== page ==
Collective hearts, one Mind

A Christian Science perspective: Each of us has the capacity to hear God's voice.

Author and spiritual essayist Anne Lamott is quoted as saying: “Lighthouses don’t go moving all over the island looking for boats to save; they just stand there shining.”

What is it about statements like this that make the heart soar? That cause us to nod our heads in agreement at the spiritual message – the “aha” moment that says “Yes!”

It seems to have little to do with sharing the same religion. In fact, a wonderful and unexpected aspect of such a response is that it’s a mental reach beyond any name, label, or classification. It’s a sincere and spontaneous glimpse into the universal presence of divine Love.

Today more than ever we have need of that soaring heart, which gathers us up together in the acknowledgment that we are – each of us – one with God. One with an infinite Mind, divine Love, that is the source of all good.

It is this sense of collective humanity that helps us heal what often appears as a wounded world.

William Sloane Coffin, Yale University chaplain for more than two decades, wrote: “It is bad religion to deify doctrines and creeds.... [D]octrines and creeds are only so as signposts. Love alone is the hitching post” (“Credo,” Westminster John Knox Press). The Discoverer and Founder of Christian Science, Mary Baker Eddy, knew the vital essence of this divine Love. She knew of its transformative nature; it underscored all of her writings, and was the foundation of her lifetime of healing work. She also knew the patience that would be required. That even while understanding the reality of a timeless, infinite universe, it might very well take “time” for both the vagaries of daily life as well as the dramatic headlines of the day to collapse in on themselves and self-destruct – being no part of God, good.

When divine Love is felt as the dynamic force that drives the universe, division and misunderstanding recede and can disappear altogether. This is the much-needed unity that comes from knowing each and every one of us has the capacity to hear God’s voice. It is the clarity that overrides the frightening, intimidating images that flash before us in the name of “what’s happening” – whether it be in our daily lives or on the world stage. Instead of reacting, judging, or feeling helpless, we acknowledge divine Love as the one language that unites us – the one language that translates into compassion, blessing – and healing.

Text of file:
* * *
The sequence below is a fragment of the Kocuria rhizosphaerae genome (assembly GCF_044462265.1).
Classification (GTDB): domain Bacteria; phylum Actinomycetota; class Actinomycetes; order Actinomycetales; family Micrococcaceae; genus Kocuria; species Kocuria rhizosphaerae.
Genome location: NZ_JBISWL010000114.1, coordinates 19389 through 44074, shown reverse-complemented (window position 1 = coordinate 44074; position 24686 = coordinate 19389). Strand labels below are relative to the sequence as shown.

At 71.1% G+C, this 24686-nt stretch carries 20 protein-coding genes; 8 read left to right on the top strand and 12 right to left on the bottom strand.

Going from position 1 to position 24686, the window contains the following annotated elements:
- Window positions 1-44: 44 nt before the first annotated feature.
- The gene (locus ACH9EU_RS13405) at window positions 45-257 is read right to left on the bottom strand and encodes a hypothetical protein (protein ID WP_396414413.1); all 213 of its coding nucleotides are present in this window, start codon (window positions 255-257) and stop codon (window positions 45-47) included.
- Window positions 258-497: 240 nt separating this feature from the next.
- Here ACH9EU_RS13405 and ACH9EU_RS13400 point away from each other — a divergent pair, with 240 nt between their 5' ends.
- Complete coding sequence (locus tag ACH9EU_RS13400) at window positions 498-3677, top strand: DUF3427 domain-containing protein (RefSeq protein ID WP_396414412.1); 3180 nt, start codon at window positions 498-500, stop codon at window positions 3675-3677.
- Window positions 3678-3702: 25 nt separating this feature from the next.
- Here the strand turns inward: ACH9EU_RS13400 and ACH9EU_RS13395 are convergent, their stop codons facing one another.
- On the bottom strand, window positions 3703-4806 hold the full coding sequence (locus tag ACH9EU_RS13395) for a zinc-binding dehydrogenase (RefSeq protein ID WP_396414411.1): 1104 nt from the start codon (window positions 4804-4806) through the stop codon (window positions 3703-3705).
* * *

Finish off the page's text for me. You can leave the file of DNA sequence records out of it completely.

Mary Baker Eddy was a voice for the ages when she said, “To weave one thread of Science through the looms of time, is a miracle in itself” (“Miscellaneous Writings 1883-1896,” p. 99). That “one thread of Science” is our embrace of spiritual wholeness that takes in everyone – family, neighbors, world leaders – and yes, even the driver in front of us.

It is an “aha” moment we can take with us for eternity.

From an editorial in the Christian Science Sentinel.

You've read  of  free articles. Subscribe to continue.

Dear Reader,

About a year ago, I happened upon this statement about the Monitor in the Harvard Business Review – under the charming heading of “do things that don’t interest you”:

“Many things that end up” being meaningful, writes social scientist Joseph Grenny, “have come from conference workshops, articles, or online videos that began as a chore and ended with an insight. My work in Kenya, for example, was heavily influenced by a Christian Science Monitor article I had forced myself to read 10 years earlier. Sometimes, we call things ‘boring’ simply because they lie outside the box we are currently in.”

If you were to come up with a punchline to a joke about the Monitor, that would probably be it. We’re seen as being global, fair, insightful, and perhaps a bit too earnest. We’re the bran muffin of journalism.

But you know what? We change lives. And I’m going to argue that we change lives precisely because we force open that too-small box that most human beings think they live in.

The Monitor is a peculiar little publication that’s hard for the world to figure out. We’re run by a church, but we’re not only for church members and we’re not about converting people. We’re known as being fair even as the world becomes as polarized as at any time since the newspaper’s founding in 1908.

We have a mission beyond circulation, we want to bridge divides. We’re about kicking down the door of thought everywhere and saying, “You are bigger and more capable than you realize. And we can prove it.”

If you’re looking for bran muffin journalism, you can subscribe to the Monitor for $15. You’ll get the Monitor Weekly magazine, the Monitor Daily email, and unlimited access to CSMonitor.com.